Dual Loop Port Bypass Circuitry. FC-AL (Fibre Channel Arbitrated Loop) routing circuitry that makes it possible to add and remove nodes without disrupting the network.


An ATM term. UNIX International, Data Link Provider Interface (DLPI) Specification: Revision 2.0.0, OSI Work Group, August 1991.


Design Layout Report. A description of how a circuit is engineered. Often used between LECs and CLECs. See LEC and CLEC.


Data Link Switching. IBM's method for carrying SNA and NetBIOS over TCP/IP operating at the Data Link layer. DLS, now an open Internet spec, can be used with OSPF or PPP.


Dial Line Service Evaluation.


DataLink Switching Workgroup. This workgroup has issued a new interoperability standard for integrating SNA and NetBIOS over the TCP/IP protocol. According to Cisco, the new DLSw standard provides interoperability and functionality not currently offered by Informational RFC 1434 or existing DLSw implementations .


Digital Link Trunk Unit. An AT&T term for a device which provides the interface to digital trunks and lines such as T-1, EDSL, and remote line units.


Delta Modulation.


  1. Direct Memory Access. A fast method of moving data from a storage device or LAN interface card directly to RAM which speeds processing. In essence, DMA is direct access to memory by a peripheral device that bypasses the CPU.

  2. Direct Marketing Association.

  3. Document Management Alliance.

  4. Designated Market Area. This term specifies the geographic area established by Nielsen Media Research for the purpose of rating the viewership of commercial television stations. DMAs represent the geographic areas covered by groups of competing commercial television broadcast stations. The boundaries of these areas are of considerable financial importance to the stations involved because they determine the number of viewers each station can claim, and, hence, the dollar amount the station can charge for advertising time. Section 76.55(e) of the FCC Rules provides that, for the purpose of the cable television must-carry rules, the local market area of a commercial television broadcast station is the Nielsen DMA. A map showing DMA boundaries may be obtained from:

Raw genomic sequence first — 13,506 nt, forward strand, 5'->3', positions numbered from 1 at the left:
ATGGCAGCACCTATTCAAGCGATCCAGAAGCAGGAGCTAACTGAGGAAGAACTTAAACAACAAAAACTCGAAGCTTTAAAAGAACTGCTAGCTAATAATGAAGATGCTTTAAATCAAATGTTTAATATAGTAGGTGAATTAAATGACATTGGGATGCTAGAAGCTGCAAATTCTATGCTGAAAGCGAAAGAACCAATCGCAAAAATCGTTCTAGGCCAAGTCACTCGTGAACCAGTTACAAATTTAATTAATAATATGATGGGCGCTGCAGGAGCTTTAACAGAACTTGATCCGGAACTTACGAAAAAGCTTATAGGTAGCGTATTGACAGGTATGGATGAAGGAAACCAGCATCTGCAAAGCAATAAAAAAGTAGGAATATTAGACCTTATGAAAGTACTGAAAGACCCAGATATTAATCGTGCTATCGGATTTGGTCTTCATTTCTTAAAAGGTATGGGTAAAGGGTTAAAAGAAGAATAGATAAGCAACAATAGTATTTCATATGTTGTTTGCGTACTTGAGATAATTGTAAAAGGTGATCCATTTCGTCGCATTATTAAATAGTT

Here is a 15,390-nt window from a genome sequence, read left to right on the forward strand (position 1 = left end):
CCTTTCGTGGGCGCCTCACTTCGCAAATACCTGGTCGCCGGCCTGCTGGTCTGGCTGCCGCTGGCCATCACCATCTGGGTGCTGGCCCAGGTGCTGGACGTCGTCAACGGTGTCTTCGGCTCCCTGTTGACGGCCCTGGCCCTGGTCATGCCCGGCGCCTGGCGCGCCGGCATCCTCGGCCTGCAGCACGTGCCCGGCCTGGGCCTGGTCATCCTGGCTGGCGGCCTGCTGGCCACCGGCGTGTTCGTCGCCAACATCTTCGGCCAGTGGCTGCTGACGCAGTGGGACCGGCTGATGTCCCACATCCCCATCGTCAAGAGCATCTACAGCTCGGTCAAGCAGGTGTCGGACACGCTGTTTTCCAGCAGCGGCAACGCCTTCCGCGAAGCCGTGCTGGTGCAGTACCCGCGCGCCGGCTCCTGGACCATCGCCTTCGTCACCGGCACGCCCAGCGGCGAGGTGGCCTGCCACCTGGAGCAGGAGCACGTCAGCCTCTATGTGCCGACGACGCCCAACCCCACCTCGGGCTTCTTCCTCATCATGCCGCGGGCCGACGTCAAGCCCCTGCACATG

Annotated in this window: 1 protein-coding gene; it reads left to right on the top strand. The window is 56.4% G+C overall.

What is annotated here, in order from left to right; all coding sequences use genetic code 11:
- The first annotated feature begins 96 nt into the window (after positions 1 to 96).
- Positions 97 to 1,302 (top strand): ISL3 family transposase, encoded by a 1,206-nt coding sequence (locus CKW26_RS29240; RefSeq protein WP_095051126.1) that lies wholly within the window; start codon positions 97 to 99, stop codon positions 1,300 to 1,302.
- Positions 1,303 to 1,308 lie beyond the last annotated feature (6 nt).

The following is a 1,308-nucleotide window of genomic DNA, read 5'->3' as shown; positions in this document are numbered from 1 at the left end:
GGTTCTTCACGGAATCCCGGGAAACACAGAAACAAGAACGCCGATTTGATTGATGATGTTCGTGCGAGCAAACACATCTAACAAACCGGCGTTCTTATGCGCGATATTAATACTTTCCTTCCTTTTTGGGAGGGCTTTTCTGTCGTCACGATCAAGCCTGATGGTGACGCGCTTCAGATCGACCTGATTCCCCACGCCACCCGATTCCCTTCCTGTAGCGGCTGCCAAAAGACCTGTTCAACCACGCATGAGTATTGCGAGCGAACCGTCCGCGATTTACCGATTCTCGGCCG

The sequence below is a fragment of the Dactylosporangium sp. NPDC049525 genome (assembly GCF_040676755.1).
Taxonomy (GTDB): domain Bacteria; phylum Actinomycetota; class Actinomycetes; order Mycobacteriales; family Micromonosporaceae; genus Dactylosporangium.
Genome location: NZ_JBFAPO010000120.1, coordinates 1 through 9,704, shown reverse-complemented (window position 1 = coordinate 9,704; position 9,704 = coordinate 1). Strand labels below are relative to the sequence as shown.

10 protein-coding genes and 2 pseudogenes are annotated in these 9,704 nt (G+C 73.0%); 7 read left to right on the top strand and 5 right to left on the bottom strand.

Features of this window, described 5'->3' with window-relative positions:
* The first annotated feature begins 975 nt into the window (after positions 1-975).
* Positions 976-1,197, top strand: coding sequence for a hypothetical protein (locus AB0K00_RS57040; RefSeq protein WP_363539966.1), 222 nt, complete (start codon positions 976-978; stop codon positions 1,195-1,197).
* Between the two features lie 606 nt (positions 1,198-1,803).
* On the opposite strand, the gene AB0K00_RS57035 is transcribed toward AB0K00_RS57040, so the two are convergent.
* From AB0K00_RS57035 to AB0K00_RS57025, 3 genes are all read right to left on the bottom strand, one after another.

Nielsen Media Research 1290 Avenue of the Americas New York, NY 10104-0061 212-708-7500

DMA Channel

A channel for direct memory access that does not involve the microprocessor, providing data transfer directly between memory and a disk drive. See DMA.